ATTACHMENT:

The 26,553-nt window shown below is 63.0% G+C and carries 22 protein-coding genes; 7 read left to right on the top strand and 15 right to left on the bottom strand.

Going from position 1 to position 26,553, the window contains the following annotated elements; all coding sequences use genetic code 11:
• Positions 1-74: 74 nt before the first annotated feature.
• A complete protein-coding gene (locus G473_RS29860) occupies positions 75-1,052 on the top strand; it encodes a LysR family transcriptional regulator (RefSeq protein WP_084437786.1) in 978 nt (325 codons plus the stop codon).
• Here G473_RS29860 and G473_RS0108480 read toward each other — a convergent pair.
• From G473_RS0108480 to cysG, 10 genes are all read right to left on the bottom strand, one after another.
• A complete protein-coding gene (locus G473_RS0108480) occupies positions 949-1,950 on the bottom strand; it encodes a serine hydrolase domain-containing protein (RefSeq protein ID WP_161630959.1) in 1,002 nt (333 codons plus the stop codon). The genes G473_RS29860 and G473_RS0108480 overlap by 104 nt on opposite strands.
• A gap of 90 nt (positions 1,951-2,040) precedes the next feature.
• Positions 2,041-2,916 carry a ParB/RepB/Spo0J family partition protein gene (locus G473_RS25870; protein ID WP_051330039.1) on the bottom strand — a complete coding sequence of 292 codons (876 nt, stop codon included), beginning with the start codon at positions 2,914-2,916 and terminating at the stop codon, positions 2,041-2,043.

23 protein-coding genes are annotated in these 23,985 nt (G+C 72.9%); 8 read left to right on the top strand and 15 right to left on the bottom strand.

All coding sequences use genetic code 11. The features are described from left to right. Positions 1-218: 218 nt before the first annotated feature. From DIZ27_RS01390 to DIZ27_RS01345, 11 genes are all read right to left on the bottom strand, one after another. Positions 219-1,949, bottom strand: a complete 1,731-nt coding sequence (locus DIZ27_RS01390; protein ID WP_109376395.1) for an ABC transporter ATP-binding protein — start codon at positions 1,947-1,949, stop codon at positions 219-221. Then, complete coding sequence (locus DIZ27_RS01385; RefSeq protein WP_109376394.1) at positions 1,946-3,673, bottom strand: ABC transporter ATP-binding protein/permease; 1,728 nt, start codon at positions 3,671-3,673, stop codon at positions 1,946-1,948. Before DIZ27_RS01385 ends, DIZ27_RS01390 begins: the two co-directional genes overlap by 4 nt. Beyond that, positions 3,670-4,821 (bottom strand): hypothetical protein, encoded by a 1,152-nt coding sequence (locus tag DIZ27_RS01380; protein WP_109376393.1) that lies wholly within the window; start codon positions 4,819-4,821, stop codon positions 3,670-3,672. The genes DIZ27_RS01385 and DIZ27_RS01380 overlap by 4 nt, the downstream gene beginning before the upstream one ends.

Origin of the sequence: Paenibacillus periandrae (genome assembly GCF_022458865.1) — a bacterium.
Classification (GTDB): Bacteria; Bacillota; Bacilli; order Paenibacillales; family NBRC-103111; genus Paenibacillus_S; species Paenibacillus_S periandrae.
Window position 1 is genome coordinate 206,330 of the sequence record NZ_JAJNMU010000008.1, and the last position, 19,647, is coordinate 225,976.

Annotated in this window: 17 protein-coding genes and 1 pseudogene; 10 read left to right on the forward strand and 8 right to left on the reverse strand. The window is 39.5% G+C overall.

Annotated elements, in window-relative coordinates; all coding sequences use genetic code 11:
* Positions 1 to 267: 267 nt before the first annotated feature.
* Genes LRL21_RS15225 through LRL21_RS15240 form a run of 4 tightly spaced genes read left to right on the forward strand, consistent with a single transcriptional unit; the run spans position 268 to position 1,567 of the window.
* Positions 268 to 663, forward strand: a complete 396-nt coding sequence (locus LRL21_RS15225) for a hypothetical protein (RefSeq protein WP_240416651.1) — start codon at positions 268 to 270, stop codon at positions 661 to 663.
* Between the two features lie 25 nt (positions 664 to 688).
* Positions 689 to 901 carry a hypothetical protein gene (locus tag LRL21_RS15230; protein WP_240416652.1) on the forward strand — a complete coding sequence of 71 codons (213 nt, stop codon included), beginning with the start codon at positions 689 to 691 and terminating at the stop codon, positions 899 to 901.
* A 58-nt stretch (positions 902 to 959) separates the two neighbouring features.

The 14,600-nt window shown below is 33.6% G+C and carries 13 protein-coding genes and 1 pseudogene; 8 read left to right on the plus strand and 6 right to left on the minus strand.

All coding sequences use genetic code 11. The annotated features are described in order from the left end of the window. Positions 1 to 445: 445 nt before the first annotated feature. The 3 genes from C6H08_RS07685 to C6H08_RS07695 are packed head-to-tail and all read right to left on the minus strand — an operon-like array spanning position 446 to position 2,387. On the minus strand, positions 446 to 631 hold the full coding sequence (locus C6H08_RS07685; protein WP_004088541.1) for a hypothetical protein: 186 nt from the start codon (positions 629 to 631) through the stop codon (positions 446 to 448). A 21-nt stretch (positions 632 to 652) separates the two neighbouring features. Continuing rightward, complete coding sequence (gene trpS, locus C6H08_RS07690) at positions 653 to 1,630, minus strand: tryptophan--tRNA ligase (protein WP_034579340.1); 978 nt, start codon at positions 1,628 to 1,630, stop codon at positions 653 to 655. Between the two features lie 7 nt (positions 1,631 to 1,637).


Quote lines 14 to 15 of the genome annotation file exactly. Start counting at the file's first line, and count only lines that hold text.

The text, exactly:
Window position 1 is genome coordinate 206,330 of the sequence record NZ_JAJNMU010000008.1, and the last position, 19,647, is coordinate 225,976.

Annotated in this window: 17 protein-coding genes and 1 pseudogene; 10 read left to right on the forward strand and 8 right to left on the reverse strand. The window is 39.5% G+C overall.